Preferred Argument Structure
Preferred Argument Structure is a term introduced by Du Bois (1987) for a set of universal statistical tendencies of (or "constraints on") argument distribution in discourse (see also Du Bois et al. (ed.) 2003). The four tendencies/constraints identified by Du Bois are listed below.
Preferred Argument Structure constraints
- a. Avoid more than one lexical core argument (One Lexical Argument Constraint)
- b. Avoid lexical A (Nonlexical A Constraint)
- c. Avoid more than one new core argument (One New Argument Constraint)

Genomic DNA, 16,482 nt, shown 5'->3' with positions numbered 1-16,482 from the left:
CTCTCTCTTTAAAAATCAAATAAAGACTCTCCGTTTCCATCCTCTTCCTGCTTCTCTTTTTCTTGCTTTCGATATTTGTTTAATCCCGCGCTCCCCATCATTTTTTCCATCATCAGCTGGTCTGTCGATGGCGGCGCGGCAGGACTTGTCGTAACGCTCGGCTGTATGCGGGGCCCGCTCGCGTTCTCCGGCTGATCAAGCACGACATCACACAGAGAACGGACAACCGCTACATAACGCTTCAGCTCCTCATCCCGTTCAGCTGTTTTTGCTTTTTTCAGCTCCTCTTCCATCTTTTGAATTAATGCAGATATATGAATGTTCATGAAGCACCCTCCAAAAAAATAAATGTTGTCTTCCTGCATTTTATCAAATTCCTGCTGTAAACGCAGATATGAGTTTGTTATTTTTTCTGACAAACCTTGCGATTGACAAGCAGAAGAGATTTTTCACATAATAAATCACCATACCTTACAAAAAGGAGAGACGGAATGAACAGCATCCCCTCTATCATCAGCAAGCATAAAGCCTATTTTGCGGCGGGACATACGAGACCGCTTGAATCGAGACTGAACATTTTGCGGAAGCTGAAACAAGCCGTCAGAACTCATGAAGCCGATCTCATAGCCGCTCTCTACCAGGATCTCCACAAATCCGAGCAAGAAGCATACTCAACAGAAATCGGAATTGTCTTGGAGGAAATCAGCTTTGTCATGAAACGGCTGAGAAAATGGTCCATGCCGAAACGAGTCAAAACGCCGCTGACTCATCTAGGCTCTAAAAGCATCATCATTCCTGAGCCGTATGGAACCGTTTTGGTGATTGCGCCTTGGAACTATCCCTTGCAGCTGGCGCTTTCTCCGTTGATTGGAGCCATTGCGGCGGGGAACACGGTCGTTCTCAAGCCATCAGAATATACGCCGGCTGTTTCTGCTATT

- d. Avoid new A (Given A Constraint)
(Du Bois 1987:829, Du Bois 2003:34)
The term was introduced by Du Bois (1987) and quickly picked up by others (e.g. Durie 1988).
- Du Bois, John W. 1987. "The discourse basis of ergativity." Language 64:805-855.
- Du Bois, John W. & Kumpf, Lorraine E. & Ashby, William J. (eds.) 2003. Preferred Argument Structure: Grammar as architecture for function. (Studies in discourse and grammar, 14.) Amsterdam: John Benjamins. ISBN 1 58811 369 8.
- Durie, Mark. 1988. "Preferred argument structure in an active language: Arguments against the category 'intransitive subject'." Lingua 74:1-25.
German bevorzugte Argumentstruktur